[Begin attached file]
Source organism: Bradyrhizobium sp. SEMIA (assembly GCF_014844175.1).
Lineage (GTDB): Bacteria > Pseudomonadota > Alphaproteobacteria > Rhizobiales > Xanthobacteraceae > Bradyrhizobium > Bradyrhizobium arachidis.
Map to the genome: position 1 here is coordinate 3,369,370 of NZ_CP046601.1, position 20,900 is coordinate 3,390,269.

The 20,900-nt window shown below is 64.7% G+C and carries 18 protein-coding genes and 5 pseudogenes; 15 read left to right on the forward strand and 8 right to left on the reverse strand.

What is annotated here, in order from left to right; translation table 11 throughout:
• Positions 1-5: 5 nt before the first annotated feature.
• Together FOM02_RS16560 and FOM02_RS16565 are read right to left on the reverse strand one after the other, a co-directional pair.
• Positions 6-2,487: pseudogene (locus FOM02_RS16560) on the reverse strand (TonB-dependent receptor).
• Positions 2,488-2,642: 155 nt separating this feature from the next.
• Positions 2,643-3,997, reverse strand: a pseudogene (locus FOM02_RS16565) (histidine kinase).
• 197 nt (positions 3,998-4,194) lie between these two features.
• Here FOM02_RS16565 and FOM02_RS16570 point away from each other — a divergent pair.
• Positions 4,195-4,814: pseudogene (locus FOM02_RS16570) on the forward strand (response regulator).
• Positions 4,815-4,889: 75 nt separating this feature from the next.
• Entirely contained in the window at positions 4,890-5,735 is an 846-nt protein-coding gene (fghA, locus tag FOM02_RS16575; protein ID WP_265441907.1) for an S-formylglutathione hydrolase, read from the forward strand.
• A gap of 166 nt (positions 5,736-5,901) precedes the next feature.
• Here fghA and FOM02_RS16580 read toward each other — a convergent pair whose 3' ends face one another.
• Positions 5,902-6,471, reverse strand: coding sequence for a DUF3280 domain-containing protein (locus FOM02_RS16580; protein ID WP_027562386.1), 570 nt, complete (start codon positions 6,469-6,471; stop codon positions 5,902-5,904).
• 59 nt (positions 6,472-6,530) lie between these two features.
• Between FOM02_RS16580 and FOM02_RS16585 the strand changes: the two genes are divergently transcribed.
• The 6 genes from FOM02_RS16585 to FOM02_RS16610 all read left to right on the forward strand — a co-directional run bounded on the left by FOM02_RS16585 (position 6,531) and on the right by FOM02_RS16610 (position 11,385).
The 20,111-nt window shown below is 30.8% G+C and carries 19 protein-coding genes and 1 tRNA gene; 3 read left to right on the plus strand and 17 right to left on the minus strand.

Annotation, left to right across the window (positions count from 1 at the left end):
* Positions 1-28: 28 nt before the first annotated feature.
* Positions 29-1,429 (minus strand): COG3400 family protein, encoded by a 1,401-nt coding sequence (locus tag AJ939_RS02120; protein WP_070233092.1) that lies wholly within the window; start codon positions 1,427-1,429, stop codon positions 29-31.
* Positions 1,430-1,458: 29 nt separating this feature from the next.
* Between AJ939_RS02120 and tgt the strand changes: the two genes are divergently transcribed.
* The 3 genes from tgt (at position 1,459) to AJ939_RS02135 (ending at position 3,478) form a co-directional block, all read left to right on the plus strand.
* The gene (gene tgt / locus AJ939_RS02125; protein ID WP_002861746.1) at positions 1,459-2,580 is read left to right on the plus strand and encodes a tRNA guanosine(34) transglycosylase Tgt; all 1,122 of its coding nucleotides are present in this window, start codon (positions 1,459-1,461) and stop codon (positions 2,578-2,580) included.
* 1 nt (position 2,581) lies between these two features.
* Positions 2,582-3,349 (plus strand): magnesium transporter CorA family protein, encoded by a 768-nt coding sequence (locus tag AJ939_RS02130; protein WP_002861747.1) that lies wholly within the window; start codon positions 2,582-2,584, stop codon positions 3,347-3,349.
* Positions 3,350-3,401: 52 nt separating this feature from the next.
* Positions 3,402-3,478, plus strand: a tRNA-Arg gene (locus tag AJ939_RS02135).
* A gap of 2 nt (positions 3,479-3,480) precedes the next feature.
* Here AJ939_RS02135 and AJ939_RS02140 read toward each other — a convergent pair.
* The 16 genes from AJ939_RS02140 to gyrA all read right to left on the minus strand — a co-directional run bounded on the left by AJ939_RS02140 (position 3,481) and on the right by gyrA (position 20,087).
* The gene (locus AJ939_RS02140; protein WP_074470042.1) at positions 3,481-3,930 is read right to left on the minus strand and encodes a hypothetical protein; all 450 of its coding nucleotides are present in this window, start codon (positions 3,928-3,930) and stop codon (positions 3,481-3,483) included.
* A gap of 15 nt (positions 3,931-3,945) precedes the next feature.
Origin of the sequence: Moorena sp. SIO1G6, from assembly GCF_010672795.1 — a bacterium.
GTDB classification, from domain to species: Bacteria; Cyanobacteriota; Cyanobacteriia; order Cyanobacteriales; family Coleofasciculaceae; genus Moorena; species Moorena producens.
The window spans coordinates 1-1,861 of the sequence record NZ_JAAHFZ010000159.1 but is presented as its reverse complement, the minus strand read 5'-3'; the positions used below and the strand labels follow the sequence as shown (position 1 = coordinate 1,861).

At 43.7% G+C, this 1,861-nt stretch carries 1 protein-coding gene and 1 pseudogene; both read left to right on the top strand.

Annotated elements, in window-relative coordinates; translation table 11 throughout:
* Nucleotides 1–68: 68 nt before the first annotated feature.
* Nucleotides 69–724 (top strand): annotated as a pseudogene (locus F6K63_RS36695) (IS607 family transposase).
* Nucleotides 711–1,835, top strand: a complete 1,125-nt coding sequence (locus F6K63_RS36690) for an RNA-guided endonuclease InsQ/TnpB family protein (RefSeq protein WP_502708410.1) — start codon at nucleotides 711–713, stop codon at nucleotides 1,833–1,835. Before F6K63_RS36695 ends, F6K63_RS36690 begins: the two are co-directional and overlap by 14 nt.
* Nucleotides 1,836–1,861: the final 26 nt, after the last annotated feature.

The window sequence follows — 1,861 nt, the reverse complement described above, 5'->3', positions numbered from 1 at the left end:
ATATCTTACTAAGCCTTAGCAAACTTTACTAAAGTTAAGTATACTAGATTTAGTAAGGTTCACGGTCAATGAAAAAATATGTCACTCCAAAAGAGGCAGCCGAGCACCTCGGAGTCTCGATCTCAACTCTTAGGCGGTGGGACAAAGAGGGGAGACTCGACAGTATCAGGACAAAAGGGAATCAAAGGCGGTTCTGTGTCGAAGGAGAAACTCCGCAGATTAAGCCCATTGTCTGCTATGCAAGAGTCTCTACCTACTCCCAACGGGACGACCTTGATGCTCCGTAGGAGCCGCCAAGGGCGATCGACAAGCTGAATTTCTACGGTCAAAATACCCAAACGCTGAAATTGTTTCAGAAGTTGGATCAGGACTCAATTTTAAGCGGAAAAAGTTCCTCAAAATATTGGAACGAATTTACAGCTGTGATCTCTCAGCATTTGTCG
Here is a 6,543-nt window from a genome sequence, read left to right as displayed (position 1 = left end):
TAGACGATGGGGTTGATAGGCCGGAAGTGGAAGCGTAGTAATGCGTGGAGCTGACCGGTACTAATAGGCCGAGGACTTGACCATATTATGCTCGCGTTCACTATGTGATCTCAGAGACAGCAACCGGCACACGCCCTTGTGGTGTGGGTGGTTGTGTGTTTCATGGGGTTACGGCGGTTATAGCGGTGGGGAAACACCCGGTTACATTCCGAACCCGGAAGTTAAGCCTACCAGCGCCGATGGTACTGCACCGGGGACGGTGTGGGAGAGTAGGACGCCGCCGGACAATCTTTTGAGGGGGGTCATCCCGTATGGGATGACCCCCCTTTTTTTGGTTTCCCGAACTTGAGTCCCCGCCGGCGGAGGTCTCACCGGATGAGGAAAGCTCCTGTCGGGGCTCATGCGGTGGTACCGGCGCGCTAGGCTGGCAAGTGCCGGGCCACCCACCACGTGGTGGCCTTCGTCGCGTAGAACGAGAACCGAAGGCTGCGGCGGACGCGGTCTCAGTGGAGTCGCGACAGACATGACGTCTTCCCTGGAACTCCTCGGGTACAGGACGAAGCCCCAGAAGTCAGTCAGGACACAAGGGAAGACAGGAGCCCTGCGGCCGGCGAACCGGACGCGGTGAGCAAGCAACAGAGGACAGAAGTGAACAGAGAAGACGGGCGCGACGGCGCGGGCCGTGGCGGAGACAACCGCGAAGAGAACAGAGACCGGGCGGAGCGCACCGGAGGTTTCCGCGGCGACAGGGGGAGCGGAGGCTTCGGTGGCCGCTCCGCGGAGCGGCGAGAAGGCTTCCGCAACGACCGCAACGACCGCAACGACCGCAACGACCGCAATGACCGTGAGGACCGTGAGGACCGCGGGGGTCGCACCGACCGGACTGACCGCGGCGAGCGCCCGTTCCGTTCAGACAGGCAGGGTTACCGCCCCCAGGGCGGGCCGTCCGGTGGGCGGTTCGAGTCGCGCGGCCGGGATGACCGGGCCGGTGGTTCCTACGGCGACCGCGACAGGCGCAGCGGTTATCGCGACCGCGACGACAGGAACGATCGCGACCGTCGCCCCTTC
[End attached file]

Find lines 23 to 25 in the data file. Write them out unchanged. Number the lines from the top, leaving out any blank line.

Annotation, left to right across the window (positions count from 1 at the left end):
* Positions 1-28: 28 nt before the first annotated feature.
* Positions 29-1,429 (minus strand): COG3400 family protein, encoded by a 1,401-nt coding sequence (locus tag AJ939_RS02120; protein WP_070233092.1) that lies wholly within the window; start codon positions 1,427-1,429, stop codon positions 29-31.